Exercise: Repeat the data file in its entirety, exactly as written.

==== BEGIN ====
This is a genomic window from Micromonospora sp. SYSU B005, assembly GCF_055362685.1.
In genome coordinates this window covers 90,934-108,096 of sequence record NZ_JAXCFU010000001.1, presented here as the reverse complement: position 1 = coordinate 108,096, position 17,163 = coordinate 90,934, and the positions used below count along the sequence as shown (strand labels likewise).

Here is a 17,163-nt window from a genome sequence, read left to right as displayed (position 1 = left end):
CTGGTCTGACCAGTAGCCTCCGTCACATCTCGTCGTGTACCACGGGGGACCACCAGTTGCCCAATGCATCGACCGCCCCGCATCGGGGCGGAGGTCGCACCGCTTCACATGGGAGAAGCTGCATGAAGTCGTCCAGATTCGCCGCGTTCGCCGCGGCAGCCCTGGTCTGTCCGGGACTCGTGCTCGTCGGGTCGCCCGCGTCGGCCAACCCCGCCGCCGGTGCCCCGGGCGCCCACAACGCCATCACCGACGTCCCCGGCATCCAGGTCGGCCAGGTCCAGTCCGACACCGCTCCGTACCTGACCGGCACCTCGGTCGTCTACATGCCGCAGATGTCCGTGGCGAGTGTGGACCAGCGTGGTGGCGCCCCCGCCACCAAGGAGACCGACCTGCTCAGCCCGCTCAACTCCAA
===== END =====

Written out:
This is a genomic window from Micromonospora sp. SYSU B005, assembly GCF_055362685.1.
In genome coordinates this window covers 90,934-108,096 of sequence record NZ_JAXCFU010000001.1, presented here as the reverse complement: position 1 = coordinate 108,096, position 17,163 = coordinate 90,934, and the positions used below count along the sequence as shown (strand labels likewise).

Here is a 17,163-nt window from a genome sequence, read left to right as displayed (position 1 = left end):
CTGGTCTGACCAGTAGCCTCCGTCACATCTCGTCGTGTACCACGGGGGACCACCAGTTGCCCAATGCATCGACCGCCCCGCATCGGGGCGGAGGTCGCACCGCTTCACATGGGAGAAGCTGCATGAAGTCGTCCAGATTCGCCGCGTTCGCCGCGGCAGCCCTGGTCTGTCCGGGACTCGTGCTCGTCGGGTCGCCCGCGTCGGCCAACCCCGCCGCCGGTGCCCCGGGCGCCCACAACGCCATCACCGACGTCCCCGGCATCCAGGTCGGCCAGGTCCAGTCCGACACCGCTCCGTACCTGACCGGCACCTCGGTCGTCTACATGCCGCAGATGTCCGTGGCGAGTGTGGACCAGCGTGGTGGCGCCCCCGCCACCAAGGAGACCGACCTGCTCAGCCCGCTCAACTCCAA